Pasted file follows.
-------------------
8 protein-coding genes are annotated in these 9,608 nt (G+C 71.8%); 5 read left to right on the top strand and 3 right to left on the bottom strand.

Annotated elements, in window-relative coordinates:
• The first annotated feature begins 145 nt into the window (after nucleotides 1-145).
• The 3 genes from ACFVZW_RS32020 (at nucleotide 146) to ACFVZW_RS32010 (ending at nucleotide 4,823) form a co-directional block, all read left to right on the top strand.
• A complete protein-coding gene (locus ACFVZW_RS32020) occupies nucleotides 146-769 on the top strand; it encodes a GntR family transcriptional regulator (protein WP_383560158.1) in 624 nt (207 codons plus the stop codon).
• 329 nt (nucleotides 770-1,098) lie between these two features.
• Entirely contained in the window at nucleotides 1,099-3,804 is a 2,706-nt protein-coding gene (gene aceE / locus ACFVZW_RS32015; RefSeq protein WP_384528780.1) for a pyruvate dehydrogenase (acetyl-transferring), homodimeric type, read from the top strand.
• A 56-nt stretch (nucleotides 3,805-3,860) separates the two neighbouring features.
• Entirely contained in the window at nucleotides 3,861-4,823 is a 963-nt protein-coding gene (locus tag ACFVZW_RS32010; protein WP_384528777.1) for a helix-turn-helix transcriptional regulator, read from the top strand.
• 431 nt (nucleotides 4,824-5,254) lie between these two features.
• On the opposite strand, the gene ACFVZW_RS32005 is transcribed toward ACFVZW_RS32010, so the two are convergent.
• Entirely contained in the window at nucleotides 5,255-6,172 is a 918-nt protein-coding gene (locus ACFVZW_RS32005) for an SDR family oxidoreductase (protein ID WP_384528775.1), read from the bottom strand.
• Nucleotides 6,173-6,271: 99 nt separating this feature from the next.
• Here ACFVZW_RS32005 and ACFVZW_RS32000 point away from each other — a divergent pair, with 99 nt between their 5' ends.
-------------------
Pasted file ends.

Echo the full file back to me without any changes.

8 protein-coding genes are annotated in these 9,608 nt (G+C 71.8%); 5 read left to right on the top strand and 3 right to left on the bottom strand.

Annotated elements, in window-relative coordinates:
• The first annotated feature begins 145 nt into the window (after nucleotides 1-145).
• The 3 genes from ACFVZW_RS32020 (at nucleotide 146) to ACFVZW_RS32010 (ending at nucleotide 4,823) form a co-directional block, all read left to right on the top strand.
• A complete protein-coding gene (locus ACFVZW_RS32020) occupies nucleotides 146-769 on the top strand; it encodes a GntR family transcriptional regulator (protein WP_383560158.1) in 624 nt (207 codons plus the stop codon).
• 329 nt (nucleotides 770-1,098) lie between these two features.
• Entirely contained in the window at nucleotides 1,099-3,804 is a 2,706-nt protein-coding gene (gene aceE / locus ACFVZW_RS32015; RefSeq protein WP_384528780.1) for a pyruvate dehydrogenase (acetyl-transferring), homodimeric type, read from the top strand.
• A 56-nt stretch (nucleotides 3,805-3,860) separates the two neighbouring features.
• Entirely contained in the window at nucleotides 3,861-4,823 is a 963-nt protein-coding gene (locus tag ACFVZW_RS32010; protein WP_384528777.1) for a helix-turn-helix transcriptional regulator, read from the top strand.
• 431 nt (nucleotides 4,824-5,254) lie between these two features.
• On the opposite strand, the gene ACFVZW_RS32005 is transcribed toward ACFVZW_RS32010, so the two are convergent.
• Entirely contained in the window at nucleotides 5,255-6,172 is a 918-nt protein-coding gene (locus ACFVZW_RS32005) for an SDR family oxidoreductase (protein ID WP_384528775.1), read from the bottom strand.
• Nucleotides 6,173-6,271: 99 nt separating this feature from the next.
• Here ACFVZW_RS32005 and ACFVZW_RS32000 point away from each other — a divergent pair, with 99 nt between their 5' ends.